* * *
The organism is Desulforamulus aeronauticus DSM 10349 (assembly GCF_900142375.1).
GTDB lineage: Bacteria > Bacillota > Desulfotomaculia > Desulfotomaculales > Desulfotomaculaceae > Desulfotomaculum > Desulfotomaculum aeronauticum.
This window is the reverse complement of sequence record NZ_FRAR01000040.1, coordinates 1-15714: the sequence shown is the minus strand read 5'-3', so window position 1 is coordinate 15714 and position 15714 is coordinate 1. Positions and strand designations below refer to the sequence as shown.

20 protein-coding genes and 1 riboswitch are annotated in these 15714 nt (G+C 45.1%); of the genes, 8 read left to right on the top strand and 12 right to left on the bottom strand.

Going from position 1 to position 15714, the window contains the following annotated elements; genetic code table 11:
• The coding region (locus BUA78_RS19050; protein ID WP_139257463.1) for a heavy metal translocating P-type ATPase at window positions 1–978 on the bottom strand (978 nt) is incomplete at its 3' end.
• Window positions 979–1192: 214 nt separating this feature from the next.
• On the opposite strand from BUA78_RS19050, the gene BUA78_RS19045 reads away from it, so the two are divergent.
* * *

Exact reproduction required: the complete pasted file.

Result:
The organism is Desulforamulus aeronauticus DSM 10349 (assembly GCF_900142375.1).
GTDB lineage: Bacteria > Bacillota > Desulfotomaculia > Desulfotomaculales > Desulfotomaculaceae > Desulfotomaculum > Desulfotomaculum aeronauticum.
This window is the reverse complement of sequence record NZ_FRAR01000040.1, coordinates 1-15714: the sequence shown is the minus strand read 5'-3', so window position 1 is coordinate 15714 and position 15714 is coordinate 1. Positions and strand designations below refer to the sequence as shown.

20 protein-coding genes and 1 riboswitch are annotated in these 15714 nt (G+C 45.1%); of the genes, 8 read left to right on the top strand and 12 right to left on the bottom strand.

Going from position 1 to position 15714, the window contains the following annotated elements; genetic code table 11:
• The coding region (locus BUA78_RS19050; protein ID WP_139257463.1) for a heavy metal translocating P-type ATPase at window positions 1–978 on the bottom strand (978 nt) is incomplete at its 3' end.
• Window positions 979–1192: 214 nt separating this feature from the next.
• On the opposite strand from BUA78_RS19050, the gene BUA78_RS19045 reads away from it, so the two are divergent.